Piwik is an open source, free (fremium) analytics package in PHP that runs on one's website or hosted. It provides comparable analytics as does Google Analytics. There is also a free, open source plugin -- Piwik AOM -- for integrating data from third parties, such as Bing, Adwords, Facebook.
Note: this article is valid for Piwik 3.0.2
Piwik and Third Party Integration
Piwik, along with AOM, has a great advantage in terms of not requiring a third party (such as Google) to do the tracking and integration, which can be viewed as a privacy violation. Instead, the data that is collected from Google Adwords, Bing Ads, and Facebook Ads is then integrated by Piwik and AOM into a local database.
AOM is one of many plugins (a mix of free and paid) available from the Piwik Marketplace which is embedded in Piwik. Though on inspection it appears that a Piwik installation does not have access to all plugins available through the website (at least when using search).
Piwik and Privacy
By self-hosting Piwik, all data stays on one's own servers. A configuration I prefer is using WordPress Multisite. Then, a local install of Piwik in a directory can be accessed by all domain names in the Multi-site, which means no third party site calls to slow things down.
Piwik has a setting (per site, in the tracking code) that allows for following the Do-Not-Track data directive. Piwik also has an anonymizing IP function (required in Germany for those keeping IP addresses).
Overall Piwik has features that support the privacy expectations of many people and governments.
Piwik is arguably faster than Google Analytics, and certainly than Google Tag Manager, especially if third party scripts are loaded. While these usually happen later, after the screen has already been painted, it is a less-than-idea experience.
Summary of Benefits of Piwik
- Realtime (very similar to Statcounter in terms of display of data and real-time
- Faster (code is loaded from own site)
- Better privacy
- Can obey do-not-track directive
- Can anonymize IP (the last octet) which is required by German privacy laws
- Can show exit links (tracks all clicks, including outbound)
Basically it seems to have all the same info that Statcounter has when looking at recent visitors, though some of the info have to click once to see (e.g., screen resolution).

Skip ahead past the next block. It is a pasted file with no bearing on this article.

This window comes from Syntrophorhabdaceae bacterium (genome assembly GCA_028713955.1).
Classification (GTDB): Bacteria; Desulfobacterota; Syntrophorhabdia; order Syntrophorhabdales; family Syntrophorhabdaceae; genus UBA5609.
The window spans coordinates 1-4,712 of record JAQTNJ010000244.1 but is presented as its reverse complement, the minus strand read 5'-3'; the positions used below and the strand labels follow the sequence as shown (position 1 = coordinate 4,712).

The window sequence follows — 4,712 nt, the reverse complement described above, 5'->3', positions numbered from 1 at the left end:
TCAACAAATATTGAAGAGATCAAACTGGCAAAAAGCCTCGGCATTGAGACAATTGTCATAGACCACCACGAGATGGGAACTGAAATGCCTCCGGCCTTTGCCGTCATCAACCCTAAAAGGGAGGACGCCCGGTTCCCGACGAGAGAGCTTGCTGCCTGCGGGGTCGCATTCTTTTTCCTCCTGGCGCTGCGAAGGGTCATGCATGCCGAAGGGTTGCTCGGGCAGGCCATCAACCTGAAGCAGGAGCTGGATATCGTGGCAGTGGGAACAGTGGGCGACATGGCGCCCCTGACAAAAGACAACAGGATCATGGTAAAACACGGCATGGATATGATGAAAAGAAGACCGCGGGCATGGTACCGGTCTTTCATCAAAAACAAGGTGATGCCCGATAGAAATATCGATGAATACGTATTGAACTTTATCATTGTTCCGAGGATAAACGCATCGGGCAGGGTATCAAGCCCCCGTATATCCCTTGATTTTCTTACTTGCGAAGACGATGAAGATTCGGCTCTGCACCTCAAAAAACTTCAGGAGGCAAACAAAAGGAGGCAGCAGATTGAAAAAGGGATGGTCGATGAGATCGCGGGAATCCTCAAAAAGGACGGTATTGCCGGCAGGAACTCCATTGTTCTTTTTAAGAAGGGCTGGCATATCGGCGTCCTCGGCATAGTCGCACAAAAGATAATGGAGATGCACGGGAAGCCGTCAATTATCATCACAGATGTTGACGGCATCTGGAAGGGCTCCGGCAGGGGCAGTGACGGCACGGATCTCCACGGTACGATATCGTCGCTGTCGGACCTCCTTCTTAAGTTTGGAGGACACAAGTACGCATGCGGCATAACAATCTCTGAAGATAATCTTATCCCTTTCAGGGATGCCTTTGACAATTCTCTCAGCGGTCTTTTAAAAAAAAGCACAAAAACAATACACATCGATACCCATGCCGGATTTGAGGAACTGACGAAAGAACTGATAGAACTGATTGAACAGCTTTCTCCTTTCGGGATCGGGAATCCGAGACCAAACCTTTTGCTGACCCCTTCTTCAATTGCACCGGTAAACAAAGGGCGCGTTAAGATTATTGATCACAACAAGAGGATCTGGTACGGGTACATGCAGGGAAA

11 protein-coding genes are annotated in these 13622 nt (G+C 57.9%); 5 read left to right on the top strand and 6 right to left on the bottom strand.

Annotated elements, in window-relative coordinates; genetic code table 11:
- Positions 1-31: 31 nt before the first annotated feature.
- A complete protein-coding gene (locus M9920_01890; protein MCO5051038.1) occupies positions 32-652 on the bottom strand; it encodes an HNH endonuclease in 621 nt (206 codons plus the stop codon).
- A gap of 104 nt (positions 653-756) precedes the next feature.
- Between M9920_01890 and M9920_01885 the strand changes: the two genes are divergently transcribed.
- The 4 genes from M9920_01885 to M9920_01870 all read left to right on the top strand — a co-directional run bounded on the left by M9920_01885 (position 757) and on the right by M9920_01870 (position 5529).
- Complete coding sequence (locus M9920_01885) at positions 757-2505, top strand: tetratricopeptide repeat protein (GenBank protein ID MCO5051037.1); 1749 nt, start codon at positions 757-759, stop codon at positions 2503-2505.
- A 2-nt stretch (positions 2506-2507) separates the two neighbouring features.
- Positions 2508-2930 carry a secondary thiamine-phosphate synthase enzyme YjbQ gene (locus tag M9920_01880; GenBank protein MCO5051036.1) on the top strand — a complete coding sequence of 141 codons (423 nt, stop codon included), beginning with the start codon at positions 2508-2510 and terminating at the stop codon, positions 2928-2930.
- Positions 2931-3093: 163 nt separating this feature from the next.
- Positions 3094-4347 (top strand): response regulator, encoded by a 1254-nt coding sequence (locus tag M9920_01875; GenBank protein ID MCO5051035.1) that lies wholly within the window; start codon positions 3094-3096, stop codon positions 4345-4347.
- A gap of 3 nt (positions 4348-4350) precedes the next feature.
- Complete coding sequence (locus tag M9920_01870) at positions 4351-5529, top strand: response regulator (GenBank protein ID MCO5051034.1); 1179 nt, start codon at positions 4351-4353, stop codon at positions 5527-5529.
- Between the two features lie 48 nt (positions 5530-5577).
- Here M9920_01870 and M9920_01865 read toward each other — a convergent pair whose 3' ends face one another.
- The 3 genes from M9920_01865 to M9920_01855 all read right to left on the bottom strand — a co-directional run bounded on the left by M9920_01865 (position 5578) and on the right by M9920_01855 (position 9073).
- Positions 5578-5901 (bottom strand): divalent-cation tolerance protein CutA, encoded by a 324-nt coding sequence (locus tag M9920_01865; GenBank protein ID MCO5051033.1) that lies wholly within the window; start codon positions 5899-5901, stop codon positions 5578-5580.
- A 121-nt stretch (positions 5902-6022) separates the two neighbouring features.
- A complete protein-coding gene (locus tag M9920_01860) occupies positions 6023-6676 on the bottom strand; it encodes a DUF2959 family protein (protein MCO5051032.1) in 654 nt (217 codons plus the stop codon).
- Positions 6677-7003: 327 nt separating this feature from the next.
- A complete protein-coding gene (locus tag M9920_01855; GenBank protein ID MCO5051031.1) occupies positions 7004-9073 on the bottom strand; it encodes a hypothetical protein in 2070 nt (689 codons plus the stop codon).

Finally, Piwik is open source (at least a usable part) and extensible, which means that creating reports as well as display screens (and plugins) are viable and supported by the Piwik design.
Piwik Installation on CentOS
These steps worked out on PHP 5.6, though 5.5 might also work. This is for version 3.0.2
From the root of the site you want to install into:
sudo wget https://builds.piwik.org/piwik.zip sudo unzip piwik.zip
Restart the web server
Piwik Database Configuration
After installing Piwik, create the database and database user, and assign user rights.
The website should then have a web-based wizard walkthrough at the
/piwik/ installation URL.
Piwik Web Configuration
Once everything is installed and running, it is time to start web configuration. First, understand the capabilities and purpose of Piwik, and from there start setting up basic parameters and insertion code.
Note that there is a Piwik plugin that can be configured to track single-page websites.
Install GeoIP for Geographic Data
This works for Piwik, but also others.
sudo mkdir /usr/share/GeoIP sudo cd /usr/share/GeoIP sudo wget http://geolite.maxmind.com/download/geoip/database/GeoLiteCountry/GeoIP.dat.gz sudo wget http://geolite.maxmind.com/download/geoip/database/GeoLiteCity.dat.gz sudo gunzip GeoIP.dat.gz sudo gunzip GeoLiteCity.dat.gz sudo yum update -y sudo yum install -y geoip geoip-devel sudo pecl channel-update pecl.php.net sudo pecl install geoip sudo nano /etc/php.d/geoip.ini
Add the following to the geoip.ini file
extension=geoip.so geoip.custom_directory = /usr/share/GeoIP/
Restart the web server